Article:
Three forces for migration to SOA

There are three forces that we can bring to bear to push change to a Service Oriented Architecture.

(1) Architectural Purity

>This is the force of arguing that it is the right thing to do. You can state a lot of reasons why it is the right thing to do like: composite applications, workflow, ROI, integration cost reduction, etc. Basically, you stand on high ground and preach that this is the correct approach. This is a difficult sell to pull off especially in a heterogeneous and feudal enterprise like a higher education institution.

(2) Consumer Request

>This is force of the consumer of the information or service asking for a new way of getting information. The statement goes something like, “I need to know X from your system. I would prefer to get that information in a Web Service rather than a flat file.” The reasons for making this argument may have to do with timeliness of data (it needs to be up-to-date at this moment) or ownership of the business rules (e.g. you have all of the data to determine if X is true so you should just provide the answer instead of sending me the data so I can derive the answer) or possibly wanting to be on the front edge of technology.

(3) Provider Demand

>This is the force of the data provider (or source or system of record) deciding they will no longer support older interface styles (flat file transfers et al) and instead will only support a Web service interface. This argument can bring to bear cost incentives. The provider can state, “if you use the Web service, we will make sure that the Web service is upgrade and updated. If you must have a flat-file, then you must pay for all of the work to develop, maintain and deliver the file”. They can also bring policy enforcement into play. “Any request for a flat-file will be reviewed and you will have to make an argument why you must have the flat file rather than use our Web service”.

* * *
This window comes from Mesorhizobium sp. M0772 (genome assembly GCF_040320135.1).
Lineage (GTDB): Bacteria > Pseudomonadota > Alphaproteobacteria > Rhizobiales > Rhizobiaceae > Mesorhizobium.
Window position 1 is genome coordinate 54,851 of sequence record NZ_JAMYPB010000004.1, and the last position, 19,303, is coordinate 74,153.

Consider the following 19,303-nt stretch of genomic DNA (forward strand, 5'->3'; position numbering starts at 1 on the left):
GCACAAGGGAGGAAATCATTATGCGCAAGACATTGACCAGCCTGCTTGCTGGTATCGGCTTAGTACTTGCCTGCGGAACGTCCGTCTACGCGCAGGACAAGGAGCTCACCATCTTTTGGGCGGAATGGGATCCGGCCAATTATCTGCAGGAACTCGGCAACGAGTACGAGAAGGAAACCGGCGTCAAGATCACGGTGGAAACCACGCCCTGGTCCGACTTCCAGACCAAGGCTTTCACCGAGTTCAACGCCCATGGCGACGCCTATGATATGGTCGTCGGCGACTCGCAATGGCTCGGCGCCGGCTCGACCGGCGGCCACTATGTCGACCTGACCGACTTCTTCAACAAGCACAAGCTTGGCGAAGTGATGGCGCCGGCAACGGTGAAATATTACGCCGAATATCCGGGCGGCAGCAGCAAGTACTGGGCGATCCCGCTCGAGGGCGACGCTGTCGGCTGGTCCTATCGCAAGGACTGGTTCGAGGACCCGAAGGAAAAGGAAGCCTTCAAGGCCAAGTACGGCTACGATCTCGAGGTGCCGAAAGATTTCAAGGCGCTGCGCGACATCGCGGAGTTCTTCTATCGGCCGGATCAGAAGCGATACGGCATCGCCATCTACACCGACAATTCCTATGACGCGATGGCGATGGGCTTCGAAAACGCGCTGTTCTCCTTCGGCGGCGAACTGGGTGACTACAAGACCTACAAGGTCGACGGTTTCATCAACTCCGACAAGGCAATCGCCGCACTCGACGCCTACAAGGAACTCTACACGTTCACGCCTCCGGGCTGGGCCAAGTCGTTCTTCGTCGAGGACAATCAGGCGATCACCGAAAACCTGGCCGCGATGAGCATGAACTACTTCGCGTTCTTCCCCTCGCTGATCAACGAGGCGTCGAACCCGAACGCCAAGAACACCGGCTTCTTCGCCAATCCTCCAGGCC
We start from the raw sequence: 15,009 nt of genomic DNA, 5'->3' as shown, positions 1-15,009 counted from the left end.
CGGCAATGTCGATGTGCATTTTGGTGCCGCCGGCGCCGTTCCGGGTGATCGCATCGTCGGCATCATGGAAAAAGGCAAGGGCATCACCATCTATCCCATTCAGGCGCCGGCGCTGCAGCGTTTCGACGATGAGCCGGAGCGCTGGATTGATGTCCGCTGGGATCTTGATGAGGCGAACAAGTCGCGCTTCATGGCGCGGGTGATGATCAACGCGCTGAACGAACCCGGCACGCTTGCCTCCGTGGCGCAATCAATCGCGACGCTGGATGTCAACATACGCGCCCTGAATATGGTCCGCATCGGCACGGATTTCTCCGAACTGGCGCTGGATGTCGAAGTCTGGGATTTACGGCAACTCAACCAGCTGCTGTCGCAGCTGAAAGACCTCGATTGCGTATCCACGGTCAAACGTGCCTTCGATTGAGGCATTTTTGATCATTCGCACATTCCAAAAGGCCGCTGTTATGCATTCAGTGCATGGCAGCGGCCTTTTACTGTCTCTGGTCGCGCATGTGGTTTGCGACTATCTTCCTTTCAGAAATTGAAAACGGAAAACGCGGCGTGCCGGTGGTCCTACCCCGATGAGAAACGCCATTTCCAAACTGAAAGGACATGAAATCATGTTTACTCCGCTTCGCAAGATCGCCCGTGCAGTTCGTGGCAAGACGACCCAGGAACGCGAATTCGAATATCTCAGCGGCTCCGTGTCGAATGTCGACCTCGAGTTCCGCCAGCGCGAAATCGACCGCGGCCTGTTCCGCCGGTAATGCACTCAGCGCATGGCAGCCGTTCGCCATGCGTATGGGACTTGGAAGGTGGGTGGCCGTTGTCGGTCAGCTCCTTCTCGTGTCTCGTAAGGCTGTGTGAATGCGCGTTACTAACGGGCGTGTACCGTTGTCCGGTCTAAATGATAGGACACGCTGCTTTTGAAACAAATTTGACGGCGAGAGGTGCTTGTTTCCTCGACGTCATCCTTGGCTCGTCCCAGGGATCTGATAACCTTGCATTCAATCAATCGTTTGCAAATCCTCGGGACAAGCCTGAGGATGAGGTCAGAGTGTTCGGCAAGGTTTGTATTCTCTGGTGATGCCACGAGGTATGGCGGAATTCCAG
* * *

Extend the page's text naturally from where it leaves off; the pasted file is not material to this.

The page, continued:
The Provider Demand force is the one that has the most weight behind it and is the one that is mostly like to carry day. We can argue about the Architectural Purity of a SOA and we can request Web services but that will fall on deaf ears or at least un-funded ears. When the data providers demand that the data consumers use their Services or pay the bill, then we will see rapid adoption of SOA.